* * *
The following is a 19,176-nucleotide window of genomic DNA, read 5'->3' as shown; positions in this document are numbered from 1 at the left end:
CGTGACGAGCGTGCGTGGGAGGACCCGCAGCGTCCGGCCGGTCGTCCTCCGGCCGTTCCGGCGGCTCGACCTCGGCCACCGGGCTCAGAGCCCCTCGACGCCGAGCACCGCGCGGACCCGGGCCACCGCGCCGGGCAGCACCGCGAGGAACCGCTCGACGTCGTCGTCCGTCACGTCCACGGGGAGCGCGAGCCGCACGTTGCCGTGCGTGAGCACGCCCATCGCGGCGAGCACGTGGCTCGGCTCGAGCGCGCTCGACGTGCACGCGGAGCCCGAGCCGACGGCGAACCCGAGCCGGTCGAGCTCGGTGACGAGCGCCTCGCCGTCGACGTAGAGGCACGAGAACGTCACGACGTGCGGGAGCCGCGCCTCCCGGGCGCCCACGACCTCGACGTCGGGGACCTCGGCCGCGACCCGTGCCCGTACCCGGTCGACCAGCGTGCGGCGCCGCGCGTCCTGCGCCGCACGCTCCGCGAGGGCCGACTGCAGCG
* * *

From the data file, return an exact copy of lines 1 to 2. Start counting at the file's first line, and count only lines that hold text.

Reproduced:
The following is a 19,176-nucleotide window of genomic DNA, read 5'->3' as shown; positions in this document are numbered from 1 at the left end:
CGTGACGAGCGTGCGTGGGAGGACCCGCAGCGTCCGGCCGGTCGTCCTCCGGCCGTTCCGGCGGCTCGACCTCGGCCACCGGGCTCAGAGCCCCTCGACGCCGAGCACCGCGCGGACCCGGGCCACCGCGCCGGGCAGCACCGCGAGGAACCGCTCGACGTCGTCGTCCGTCACGTCCACGGGGAGCGCGAGCCGCACGTTGCCGTGCGTGAGCACGCCCATCGCGGCGAGCACGTGGCTCGGCTCGAGCGCGCTCGACGTGCACGCGGAGCCCGAGCCGACGGCGAACCCGAGCCGGTCGAGCTCGGTGACGAGCGCCTCGCCGTCGACGTAGAGGCACGAGAACGTCACGACGTGCGGGAGCCGCGCCTCCCGGGCGCCCACGACCTCGACGTCGGGGACCTCGGCCGCGACCCGTGCCCGTACCCGGTCGACCAGCGTGCGGCGCCGCGCGTCCTGCGCCGCACGCTCCGCGAGGGCCGACTGCAGCG